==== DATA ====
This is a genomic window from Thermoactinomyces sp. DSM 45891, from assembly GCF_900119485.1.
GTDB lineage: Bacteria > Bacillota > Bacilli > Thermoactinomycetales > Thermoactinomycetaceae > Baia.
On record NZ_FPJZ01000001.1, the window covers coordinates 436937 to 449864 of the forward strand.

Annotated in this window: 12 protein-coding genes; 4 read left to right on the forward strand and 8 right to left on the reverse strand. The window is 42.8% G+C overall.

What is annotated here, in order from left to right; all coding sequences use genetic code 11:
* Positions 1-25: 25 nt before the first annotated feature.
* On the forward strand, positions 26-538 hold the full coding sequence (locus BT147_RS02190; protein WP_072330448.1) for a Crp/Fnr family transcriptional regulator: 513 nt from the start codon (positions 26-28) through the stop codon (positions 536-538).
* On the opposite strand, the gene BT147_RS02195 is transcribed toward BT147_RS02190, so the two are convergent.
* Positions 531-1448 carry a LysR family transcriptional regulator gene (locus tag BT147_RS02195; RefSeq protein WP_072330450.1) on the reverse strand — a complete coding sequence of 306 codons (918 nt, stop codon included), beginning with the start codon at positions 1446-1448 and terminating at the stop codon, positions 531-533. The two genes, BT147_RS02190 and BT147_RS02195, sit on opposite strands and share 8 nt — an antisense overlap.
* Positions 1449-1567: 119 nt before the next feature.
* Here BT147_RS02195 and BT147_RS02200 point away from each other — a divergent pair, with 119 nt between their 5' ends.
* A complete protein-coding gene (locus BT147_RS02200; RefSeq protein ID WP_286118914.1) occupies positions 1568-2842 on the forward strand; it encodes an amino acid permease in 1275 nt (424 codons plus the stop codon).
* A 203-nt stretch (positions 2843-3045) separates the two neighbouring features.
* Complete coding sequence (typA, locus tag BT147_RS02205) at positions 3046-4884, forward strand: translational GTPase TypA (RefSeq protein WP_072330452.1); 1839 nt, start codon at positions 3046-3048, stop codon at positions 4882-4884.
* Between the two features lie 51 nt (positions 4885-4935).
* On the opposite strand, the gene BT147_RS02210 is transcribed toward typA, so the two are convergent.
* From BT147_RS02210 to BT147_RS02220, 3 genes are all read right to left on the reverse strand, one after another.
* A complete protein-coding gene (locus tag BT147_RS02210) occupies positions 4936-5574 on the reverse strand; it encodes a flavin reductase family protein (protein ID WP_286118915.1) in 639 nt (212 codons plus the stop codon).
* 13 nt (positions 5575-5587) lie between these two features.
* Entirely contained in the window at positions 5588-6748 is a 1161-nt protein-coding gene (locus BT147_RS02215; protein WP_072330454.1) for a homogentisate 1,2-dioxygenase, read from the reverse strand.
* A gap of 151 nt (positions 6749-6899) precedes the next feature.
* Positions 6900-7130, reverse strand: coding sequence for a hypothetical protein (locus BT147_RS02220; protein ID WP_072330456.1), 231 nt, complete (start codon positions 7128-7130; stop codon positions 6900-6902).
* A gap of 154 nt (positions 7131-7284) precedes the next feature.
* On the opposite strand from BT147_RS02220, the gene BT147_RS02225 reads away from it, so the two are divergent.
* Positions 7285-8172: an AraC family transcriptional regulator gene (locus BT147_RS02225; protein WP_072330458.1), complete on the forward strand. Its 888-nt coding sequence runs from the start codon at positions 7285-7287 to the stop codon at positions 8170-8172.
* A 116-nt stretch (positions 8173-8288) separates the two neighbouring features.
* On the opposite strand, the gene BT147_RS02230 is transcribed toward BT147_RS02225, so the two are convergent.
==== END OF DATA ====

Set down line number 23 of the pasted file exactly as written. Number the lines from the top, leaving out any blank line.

* A gap of 154 nt (positions 7131-7284) precedes the next feature.